Then right on top of the exclamation you’ll hear, “Everything ok?” Frequently followed by, “Yeah, I’m good.”
In less than 10 words a powerful transaction has occurred. Someone cries out in trouble or frustration—it sounds like it may be a cry for help--and THERE IS A RESPONSE. There is an unstated, “Do you need help?” … “I’m here if you need me.” … “You matter.”
The freedom to ask for help knowing there are people in our lives who are willing to help is powerfully reassuring.
But this simple one-word exclamation, “Help!”, while very easy to pronounce can be very hard to say. We don’t always feel free to ask for help. A friend described a season of life when she desperately needed help. But, ashamed and terribly frightened of how depressed she felt after one loss too many, she did not ask for help. It’s risky asking for help--especially when we really need it. Needing help is, well, needy; it’s vulnerable. It feels dependent or weak. Interesting how all these words—“needy,” “vulnerable,” “dependent,” weak”—have become bad words to us. We’re too ashamed, too proud, or too overwhelmed to ask for help when we really need it. Or, in a state labeled “learned helplessness” by a researcher named Seligman, we may have come to believe there is no help—in ourselves or in the universe—so why bother asking? Weak and ineffectual, we don’t matter; nobody cares.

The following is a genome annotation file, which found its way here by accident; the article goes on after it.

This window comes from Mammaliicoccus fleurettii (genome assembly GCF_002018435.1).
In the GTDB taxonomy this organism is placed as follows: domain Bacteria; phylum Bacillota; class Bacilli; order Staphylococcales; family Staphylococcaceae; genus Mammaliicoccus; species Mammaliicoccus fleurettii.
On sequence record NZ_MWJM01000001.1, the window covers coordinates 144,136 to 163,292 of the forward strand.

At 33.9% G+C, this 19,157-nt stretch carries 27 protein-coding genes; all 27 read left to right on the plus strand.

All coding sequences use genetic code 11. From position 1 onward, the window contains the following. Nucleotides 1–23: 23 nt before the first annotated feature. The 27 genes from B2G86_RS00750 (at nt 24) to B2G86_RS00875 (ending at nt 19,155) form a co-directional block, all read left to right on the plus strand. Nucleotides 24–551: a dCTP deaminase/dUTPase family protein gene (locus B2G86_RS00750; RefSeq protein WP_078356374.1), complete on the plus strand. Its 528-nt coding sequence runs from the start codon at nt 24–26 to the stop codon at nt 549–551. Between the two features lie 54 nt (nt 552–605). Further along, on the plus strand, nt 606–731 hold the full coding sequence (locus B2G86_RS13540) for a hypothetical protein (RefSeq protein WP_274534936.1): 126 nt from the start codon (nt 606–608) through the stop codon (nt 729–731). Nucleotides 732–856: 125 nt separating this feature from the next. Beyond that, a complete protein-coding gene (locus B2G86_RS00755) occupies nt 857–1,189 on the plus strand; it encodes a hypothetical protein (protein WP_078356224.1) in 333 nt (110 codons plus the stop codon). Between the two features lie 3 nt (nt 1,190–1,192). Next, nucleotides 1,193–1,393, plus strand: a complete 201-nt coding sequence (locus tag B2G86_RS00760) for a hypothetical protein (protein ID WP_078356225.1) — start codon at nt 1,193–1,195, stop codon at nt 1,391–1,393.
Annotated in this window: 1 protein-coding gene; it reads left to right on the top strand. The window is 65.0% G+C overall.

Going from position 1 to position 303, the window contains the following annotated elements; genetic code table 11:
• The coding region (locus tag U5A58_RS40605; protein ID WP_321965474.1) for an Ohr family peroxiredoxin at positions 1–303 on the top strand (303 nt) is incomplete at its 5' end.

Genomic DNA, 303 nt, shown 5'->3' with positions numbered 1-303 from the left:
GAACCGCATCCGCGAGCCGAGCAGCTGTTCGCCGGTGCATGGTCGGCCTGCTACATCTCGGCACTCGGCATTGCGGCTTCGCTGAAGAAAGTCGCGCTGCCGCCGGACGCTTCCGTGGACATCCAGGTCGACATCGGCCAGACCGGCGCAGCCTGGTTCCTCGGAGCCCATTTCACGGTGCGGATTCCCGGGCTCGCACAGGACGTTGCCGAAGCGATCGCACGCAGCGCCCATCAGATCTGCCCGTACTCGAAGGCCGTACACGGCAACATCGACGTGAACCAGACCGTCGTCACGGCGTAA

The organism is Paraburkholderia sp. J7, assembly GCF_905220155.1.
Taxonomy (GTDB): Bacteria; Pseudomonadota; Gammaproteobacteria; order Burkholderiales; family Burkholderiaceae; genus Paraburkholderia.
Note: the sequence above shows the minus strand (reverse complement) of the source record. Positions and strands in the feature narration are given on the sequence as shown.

It gets complicated. It’s essential to keep making our honest needs for help known. And yet, if people in your circle of friends and loved ones aren’t trustworthy--if they’re bullying or sadistic or, highly insecure, like to one-up people—they likely will use or abuse or demean your need for help. To further complicate things, you may not be able to discern safe versus unsafe people; and sometimes it can be truly tricky. Deceptive people are good at deceiving and taking advantage; it’s what they do. You may have learned to shut down your cries for help for good reason, based on legitimately harsh or harmful experiences.
If whether to trust and who to trust are confusing questions, you might begin with taking your cry for help to someone like a therapist, spiritual director or life coach… someone with the training and tools to help you get back on track to a healthy community who knows how to give and take help… someone who will also enter an objective contractual commitment with you. Generally professional helpers are well-meaning and helpful. But the contract is a safety net. It specifies in writing what expected and appropriate behavior is so it’s easier to discern if a contracted helper oversteps boundaries or becomes unsafe.
But it is crucial that we have safe people and safe structures that allow us to face and express our needs for help, because all of us get into binds and face limitations where we truly, desperately need help. It’s an old, time-tested adage: we really do need each other and it really does take a village.
© Maribeth Ekey, Psy.D. August, 2015